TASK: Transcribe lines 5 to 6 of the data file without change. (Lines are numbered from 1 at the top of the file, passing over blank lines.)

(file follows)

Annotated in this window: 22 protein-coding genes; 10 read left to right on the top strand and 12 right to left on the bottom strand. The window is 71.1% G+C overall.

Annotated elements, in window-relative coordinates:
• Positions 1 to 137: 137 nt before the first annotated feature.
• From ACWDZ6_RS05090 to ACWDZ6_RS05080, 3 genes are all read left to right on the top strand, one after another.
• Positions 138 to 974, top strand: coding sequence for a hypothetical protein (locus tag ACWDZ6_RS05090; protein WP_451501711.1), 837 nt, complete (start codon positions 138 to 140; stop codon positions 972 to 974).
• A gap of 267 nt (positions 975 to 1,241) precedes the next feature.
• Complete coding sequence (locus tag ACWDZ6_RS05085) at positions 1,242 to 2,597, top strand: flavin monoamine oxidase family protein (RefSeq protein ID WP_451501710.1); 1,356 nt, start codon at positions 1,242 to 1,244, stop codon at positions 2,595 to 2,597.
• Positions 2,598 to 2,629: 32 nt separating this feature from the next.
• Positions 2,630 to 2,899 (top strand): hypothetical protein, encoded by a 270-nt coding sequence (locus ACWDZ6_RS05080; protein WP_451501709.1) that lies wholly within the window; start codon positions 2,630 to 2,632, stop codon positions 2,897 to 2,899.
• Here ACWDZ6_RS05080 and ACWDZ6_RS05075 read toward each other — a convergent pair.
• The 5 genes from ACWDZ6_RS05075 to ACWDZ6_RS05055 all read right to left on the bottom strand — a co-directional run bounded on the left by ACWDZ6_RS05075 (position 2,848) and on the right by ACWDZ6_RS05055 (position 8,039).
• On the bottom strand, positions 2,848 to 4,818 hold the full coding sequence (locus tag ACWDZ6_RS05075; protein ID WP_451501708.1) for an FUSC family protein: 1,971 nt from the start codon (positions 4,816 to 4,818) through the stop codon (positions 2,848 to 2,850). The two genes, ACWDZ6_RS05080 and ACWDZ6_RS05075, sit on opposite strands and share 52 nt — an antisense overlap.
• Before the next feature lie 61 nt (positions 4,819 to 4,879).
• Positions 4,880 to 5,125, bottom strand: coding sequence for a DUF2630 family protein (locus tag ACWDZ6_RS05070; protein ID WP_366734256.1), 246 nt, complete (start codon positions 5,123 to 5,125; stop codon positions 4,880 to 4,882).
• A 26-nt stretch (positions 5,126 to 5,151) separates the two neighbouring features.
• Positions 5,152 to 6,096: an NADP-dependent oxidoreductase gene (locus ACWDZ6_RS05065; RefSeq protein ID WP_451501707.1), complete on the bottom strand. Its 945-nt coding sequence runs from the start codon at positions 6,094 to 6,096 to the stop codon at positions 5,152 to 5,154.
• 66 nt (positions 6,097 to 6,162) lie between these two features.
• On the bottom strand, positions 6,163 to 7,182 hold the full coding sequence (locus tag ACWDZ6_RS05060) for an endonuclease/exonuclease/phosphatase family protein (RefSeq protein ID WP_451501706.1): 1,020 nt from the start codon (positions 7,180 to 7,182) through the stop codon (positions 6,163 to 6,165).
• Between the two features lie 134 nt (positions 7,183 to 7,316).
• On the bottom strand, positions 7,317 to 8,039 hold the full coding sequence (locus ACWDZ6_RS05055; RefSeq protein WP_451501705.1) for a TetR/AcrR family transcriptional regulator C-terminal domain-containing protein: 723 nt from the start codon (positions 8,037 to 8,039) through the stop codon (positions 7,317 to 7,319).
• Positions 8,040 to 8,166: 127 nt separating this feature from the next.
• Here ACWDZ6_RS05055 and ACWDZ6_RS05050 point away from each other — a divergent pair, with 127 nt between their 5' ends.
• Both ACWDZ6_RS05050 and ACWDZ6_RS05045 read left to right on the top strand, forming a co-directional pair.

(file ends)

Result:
• Positions 138 to 974, top strand: coding sequence for a hypothetical protein (locus tag ACWDZ6_RS05090; protein WP_451501711.1), 837 nt, complete (start codon positions 138 to 140; stop codon positions 972 to 974).
• A gap of 267 nt (positions 975 to 1,241) precedes the next feature.